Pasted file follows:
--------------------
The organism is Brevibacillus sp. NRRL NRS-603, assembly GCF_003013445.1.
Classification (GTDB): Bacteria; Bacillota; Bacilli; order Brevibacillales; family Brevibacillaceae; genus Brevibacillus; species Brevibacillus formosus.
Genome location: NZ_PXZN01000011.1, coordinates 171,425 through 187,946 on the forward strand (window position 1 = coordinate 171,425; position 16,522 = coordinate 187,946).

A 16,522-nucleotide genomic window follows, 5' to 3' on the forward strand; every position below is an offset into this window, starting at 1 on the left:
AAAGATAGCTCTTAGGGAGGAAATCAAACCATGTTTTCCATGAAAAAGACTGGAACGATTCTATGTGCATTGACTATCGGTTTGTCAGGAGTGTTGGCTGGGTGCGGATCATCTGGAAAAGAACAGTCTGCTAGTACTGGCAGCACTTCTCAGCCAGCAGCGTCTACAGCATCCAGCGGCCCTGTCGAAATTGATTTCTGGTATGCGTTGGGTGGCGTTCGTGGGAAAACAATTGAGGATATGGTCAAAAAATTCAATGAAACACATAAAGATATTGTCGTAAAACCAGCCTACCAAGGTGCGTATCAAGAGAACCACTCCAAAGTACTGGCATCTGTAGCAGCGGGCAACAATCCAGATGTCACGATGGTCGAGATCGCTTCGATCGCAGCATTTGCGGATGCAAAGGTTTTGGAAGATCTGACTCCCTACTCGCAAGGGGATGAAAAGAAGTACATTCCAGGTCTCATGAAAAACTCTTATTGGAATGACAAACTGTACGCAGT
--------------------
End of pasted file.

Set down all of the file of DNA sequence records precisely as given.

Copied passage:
The organism is Brevibacillus sp. NRRL NRS-603, assembly GCF_003013445.1.
Classification (GTDB): Bacteria; Bacillota; Bacilli; order Brevibacillales; family Brevibacillaceae; genus Brevibacillus; species Brevibacillus formosus.
Genome location: NZ_PXZN01000011.1, coordinates 171,425 through 187,946 on the forward strand (window position 1 = coordinate 171,425; position 16,522 = coordinate 187,946).

A 16,522-nucleotide genomic window follows, 5' to 3' on the forward strand; every position below is an offset into this window, starting at 1 on the left:
AAAGATAGCTCTTAGGGAGGAAATCAAACCATGTTTTCCATGAAAAAGACTGGAACGATTCTATGTGCATTGACTATCGGTTTGTCAGGAGTGTTGGCTGGGTGCGGATCATCTGGAAAAGAACAGTCTGCTAGTACTGGCAGCACTTCTCAGCCAGCAGCGTCTACAGCATCCAGCGGCCCTGTCGAAATTGATTTCTGGTATGCGTTGGGTGGCGTTCGTGGGAAAACAATTGAGGATATGGTCAAAAAATTCAATGAAACACATAAAGATATTGTCGTAAAACCAGCCTACCAAGGTGCGTATCAAGAGAACCACTCCAAAGTACTGGCATCTGTAGCAGCGGGCAACAATCCAGATGTCACGATGGTCGAGATCGCTTCGATCGCAGCATTTGCGGATGCAAAGGTTTTGGAAGATCTGACTCCCTACTCGCAAGGGGATGAAAAGAAGTACATTCCAGGTCTCATGAAAAACTCTTATTGGAATGACAAACTGTACGCAGT